Roger Baldwin founded the American Civil Liberties Union in 1920 after President Wilson, during World War I, practically suspended the right to publicly — and privately, if overheard — dissent from government actions. Years later, I met Baldwin toward the end of his life, and his solemn advice to me was: "Always remember that no civil liberties battle is ever won — permanently." But, by placing freedom of speech at the core of the ACLU's reason for existence, Baldwin believed that no civil liberties battle need be permanently lost. (Just published is a chronicle, pertinent today, of Baldwin's achievements and continuing relevance —Liberties Lost: The Endangered Legacy of the ACLU, by Woody Klein.)
While the staff of the ACLU has never been more essential to protecting the Constitution, the top leadership of the ACLU is working to prevent dissenting national board members from going to the news media with criticisms of ACLU policies.
With Executive Director Anthony Romero's backing, the board has issued a proposal for this week's agenda that I expect would have startled Baldwin. This could tarnish the invaluable work of ACLU staff members who are fighting to "keep America safe and free." (The ACLU's slogan.)
Here is that proposal, as reported last month in The New York Times: "Where an individual director disagrees with a board position on matters of civil liberties policy, the director should refrain from publicly highlighting the fact of such disagreement. ... There is always a material prospect that public airing of the disagreement will affect the ACLU adversely in terms of public support and fundraising."
U.S. newspapers found the irony irresistible. The Roanoke (Va.) Times, for one, noted that the proposal "appears to be a reaction by ... Romero to his failed effort to oust two board members who had criticized ACLU policies."
Actually, one principled dissenter: Michael Meyers, the director and founder of the New York Civil Rights Coalition and a longtime ACLU board member, has been forced out from the executive committee and the national board in punishment for going to the news media several times.
Wendy Kaminer, another recidivist dissenter and favorite target of ACLU's leadership, said the proposal "is preposterous — a violation of everything we're supposed to stand for."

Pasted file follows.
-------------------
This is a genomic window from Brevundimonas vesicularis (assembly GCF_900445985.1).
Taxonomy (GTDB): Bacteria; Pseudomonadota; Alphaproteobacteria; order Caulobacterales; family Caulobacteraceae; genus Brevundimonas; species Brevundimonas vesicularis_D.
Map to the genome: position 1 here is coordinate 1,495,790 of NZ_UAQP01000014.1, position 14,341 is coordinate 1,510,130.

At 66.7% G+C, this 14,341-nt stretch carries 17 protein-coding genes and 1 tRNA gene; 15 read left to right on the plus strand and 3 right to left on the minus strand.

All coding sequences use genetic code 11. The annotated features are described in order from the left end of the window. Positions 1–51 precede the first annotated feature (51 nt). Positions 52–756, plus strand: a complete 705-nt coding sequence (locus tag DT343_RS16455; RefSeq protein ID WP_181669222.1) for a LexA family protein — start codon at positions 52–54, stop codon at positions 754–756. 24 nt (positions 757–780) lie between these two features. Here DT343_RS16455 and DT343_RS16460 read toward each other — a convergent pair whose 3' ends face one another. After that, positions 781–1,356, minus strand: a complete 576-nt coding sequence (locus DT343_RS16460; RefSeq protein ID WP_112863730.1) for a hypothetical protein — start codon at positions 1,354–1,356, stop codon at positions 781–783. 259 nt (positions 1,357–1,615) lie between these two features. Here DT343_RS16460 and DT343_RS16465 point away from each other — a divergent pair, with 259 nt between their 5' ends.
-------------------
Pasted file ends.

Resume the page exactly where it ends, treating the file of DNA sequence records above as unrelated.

The Times reported that in the board session, Romero furiously denounced Kaminer for having told a New York Sun reporter of her disagreement with the leadership's previous support of a bill in Congress that would regulate advertising by counseling centers run by anti-abortion organizations. Kaminer, who supports a woman's right to an abortion, was concerned with the legislation's free-speech problems. She told the Sun she was appalled "that the ACLU is actively supporting this."
After excoriating her for going to the news media, Romero demanded that another board member, Alison Steiner, "step outside the meeting room, where he chastised her for the look on her face when he was criticizing Ms. Kaminer," the Times reported.
In an e-mail to the board, Steiner wrote that Romero told her in the corridor that because "I ... did not appear ready to join him in 'getting rid of (Kaminer),' ... I was no better than she was, and then stormed off angrily," the Times recounted.
Romero, in a tepid letter to the editor that followed in the Times, did not deny that illuminating exchange but noted predictably that the ACLU "exists to defend the right of dissent and the free exchange of ideas." Then why has he not denounced the very concept of instructing board members to refrain from public dissent? And why is most of the board and ACLU President Nadine Strossen so compliant?
Previously, there was a public objection by then-board member Meyers when in a front-page story in 2004, the Times revealed that the ACLU, which has criticized omnivorous government data basing for national security, "is using sophisticated technology to collect a wide variety of information about its members and donors in a fundraising effort."
Said Meyers to the Times: "If I give the ACLU $20, I have not given them permission to investigate my partners, whom I'm married to, what they do, what my real estate holdings are, what my wealth is, and who else I give my money to."
The American Civil Liberties Union is now free of Meyers. Does that make its national membership, and the country, any more safe — or free?
Nat Hentoff is a former member of the ACLU's national board and, before that, the New York board. He is also an authority on free speech issues.
© 2006 USA Today